Links to articles and websites that assist in Tokelau research.

Ask the Community Button New Version.jpg

Tokelau Map[edit | edit source]

Genealogy records are kept on the local level in Tokelau.

Tokelau Islands.png

Jurisdictions[edit | edit source]

Genealogy records are kept on the local level in Tokelau. Atolls:

  • Atafu
  • Fakaofo
  • Nukunonu

FamilySearch Resources[edit | edit source]

Below are FamilySearch resources that can assist you in researching your family.

References[edit | edit source]

  1. Wikipedia contributors, "Tokelau," in Wikipedia: the Free Encyclopedia, https://en.wikipedia.org/wiki/Tokelau, accessed 20 April 2016.







Guide to Easter Island ancestry, family history, and genealogy: birth records, marriage records, death records, census records, parish registers, and military records.

Easter Island Moai.jpg

Country Information[edit | edit source]

Easter Island (or Rapa Nui) is the southeast corner of the triangle of Polynesian islands, but administered by Chile. The island lies 2500 miles west of the South American coast, and 2000 miles east of Tahiti in the other direction. It is 66 square miles in area.It is not tropical, and has no rivers.

It has large deposits of lapilli tuff, from which the early inhabitants made over 800 giant statues (called Moai) that look out to the sea.
The Church of Jesus Christ of Latter-day Saints has one branch on Easter Island.

Research Help[edit | edit source]


Historical background[edit | edit source]

400 -600 A.D. Inhabitants arrive from the Marquesas Islands or Mangareva, French Polynesia. (Some theories say they came from Uru, which is on the borders of Bolivia, Peru, and Chile.) (A 2008 theory says they came from Tonga.)
1722 Dutch Explorer, Jacob Roggeveen, names it for Easter, the day he arrived.
1770 Spanish explorer Don Felipe Gonzales, claims it for Spain, but this was never made official.
1755 The island is deforested and the clans are at war with one another. The bird man cult (tanganta manu) is pracitced.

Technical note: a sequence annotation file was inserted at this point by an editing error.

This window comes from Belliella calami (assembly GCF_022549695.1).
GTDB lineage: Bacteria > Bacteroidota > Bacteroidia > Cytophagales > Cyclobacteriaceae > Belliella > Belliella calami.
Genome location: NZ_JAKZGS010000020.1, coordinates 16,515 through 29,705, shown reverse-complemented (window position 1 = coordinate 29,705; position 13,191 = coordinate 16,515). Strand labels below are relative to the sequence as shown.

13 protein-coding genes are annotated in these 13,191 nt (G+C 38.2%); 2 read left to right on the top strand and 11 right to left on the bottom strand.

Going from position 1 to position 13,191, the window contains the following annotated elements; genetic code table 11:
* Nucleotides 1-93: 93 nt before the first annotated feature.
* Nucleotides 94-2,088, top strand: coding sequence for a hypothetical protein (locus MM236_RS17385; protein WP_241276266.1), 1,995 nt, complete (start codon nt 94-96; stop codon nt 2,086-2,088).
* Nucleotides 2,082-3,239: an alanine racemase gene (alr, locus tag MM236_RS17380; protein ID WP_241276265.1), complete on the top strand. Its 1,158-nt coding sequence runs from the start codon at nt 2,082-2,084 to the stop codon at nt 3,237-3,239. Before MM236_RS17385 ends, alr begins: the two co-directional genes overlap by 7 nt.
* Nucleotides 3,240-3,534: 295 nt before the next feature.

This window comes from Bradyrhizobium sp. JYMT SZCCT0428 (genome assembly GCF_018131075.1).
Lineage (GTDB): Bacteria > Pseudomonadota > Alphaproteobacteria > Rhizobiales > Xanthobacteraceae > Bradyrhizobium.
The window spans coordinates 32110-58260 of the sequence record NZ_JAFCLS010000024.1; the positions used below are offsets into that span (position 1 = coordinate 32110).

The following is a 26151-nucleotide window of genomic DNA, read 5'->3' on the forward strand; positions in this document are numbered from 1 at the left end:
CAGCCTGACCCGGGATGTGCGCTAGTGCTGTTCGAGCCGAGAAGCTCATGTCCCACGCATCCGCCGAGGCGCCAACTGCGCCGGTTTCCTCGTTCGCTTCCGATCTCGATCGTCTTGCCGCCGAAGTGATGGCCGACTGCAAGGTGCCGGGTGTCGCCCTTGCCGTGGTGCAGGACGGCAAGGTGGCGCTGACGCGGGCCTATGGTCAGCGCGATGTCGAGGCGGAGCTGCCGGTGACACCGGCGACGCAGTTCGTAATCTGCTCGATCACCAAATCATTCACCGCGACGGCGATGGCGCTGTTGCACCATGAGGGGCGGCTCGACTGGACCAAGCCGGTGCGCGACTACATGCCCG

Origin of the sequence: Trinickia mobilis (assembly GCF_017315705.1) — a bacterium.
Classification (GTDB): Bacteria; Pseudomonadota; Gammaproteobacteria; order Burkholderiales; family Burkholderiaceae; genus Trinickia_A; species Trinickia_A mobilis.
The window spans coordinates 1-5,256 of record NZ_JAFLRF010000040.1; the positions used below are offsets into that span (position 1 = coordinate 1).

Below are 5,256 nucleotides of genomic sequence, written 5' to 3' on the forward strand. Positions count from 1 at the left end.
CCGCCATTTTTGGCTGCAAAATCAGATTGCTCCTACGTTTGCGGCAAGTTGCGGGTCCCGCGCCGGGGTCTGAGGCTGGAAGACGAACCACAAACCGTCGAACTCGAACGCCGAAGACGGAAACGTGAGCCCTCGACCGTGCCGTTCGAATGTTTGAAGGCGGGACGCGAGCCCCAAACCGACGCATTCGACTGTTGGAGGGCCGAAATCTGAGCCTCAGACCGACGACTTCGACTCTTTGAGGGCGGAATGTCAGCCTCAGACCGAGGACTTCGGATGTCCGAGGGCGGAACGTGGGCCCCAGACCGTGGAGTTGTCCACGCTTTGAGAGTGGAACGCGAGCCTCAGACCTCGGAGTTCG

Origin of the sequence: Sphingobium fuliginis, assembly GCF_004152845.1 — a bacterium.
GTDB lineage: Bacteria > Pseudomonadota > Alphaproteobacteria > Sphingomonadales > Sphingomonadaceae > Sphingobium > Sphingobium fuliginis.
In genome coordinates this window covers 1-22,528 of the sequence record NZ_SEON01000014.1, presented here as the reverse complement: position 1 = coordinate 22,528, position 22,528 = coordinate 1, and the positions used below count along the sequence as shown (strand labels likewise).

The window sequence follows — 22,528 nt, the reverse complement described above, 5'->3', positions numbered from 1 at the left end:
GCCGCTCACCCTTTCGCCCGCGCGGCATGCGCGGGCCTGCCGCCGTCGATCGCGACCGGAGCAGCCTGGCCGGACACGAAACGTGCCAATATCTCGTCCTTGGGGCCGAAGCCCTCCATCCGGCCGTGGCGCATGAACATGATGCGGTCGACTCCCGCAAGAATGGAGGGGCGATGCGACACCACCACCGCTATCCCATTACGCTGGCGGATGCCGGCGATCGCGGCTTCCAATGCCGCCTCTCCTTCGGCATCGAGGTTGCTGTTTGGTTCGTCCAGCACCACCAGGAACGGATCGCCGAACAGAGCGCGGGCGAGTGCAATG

1774 British James Cook and French Admiral Bouganville spend a few hours.
1800s Whalers introduce diseases.
1805 American ship kidnaps 22 islanders.
1860's Peruvian slave traders kidnap 1,407 islanders (one third of the island’s population).
1860's Peru sends 100 of the captives back, but only 10 survive, and they bring small pox to Easter Island.
1866 French missionaries set up hospitals and missions. The bird men cult ceases to be practiced.
1868 Frenchman Jean-Baptiste Dutrou-Du Bornier sets himself up as governor
1871 French missionaries leave. Two hundred Easter Islanders leave for Tahiti and 150 to Gambier. 1877 DuBornier makes the island into a sheep ranch. The 150 Easter Islanders who are left murder him.
1888 Chilean Captain, Policarpo Hurtado, takes possession of Easter Island in the name of Chile “forever.”
1870-1920 Various ship wrecks leave passengers on the island.
1914 Starving islanders revolt and request to go to Tahiti. Revolt did not succeed.
1934-1935 French ethnologist, Alfred Metraux, gathers information and writes Ethnoloygy of Easter Island, published by the Bishop Museum Press.
1952 Chilean Navy takes over the island. Keeps natives suppressed.
1955 Thor Hyerdahl, a Norwegian professor, brings his expedition to study the island.
1964 Another revolt. Elections ordered. Easter Islander named Rapu wins election. Suppression ends. Only those with Rapa Nui ancestry can own land on the island.
1967 Americans build tracking station and airfield. Commercial flights begin.
2000 There is a branch of The Church of Jesus Christ of Latter-day Saints on the island.

Map of Easter Island[edit | edit source]

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Pacific Map.png

Resources available[edit | edit source]

Very few resources are available through the Library. The one genealogy book is:
Genealogy of the Kings of Rapa Nui, by William DeWitt Alexander is on film FHL US/CAN Film 1026225, item 2.


References[edit | edit source]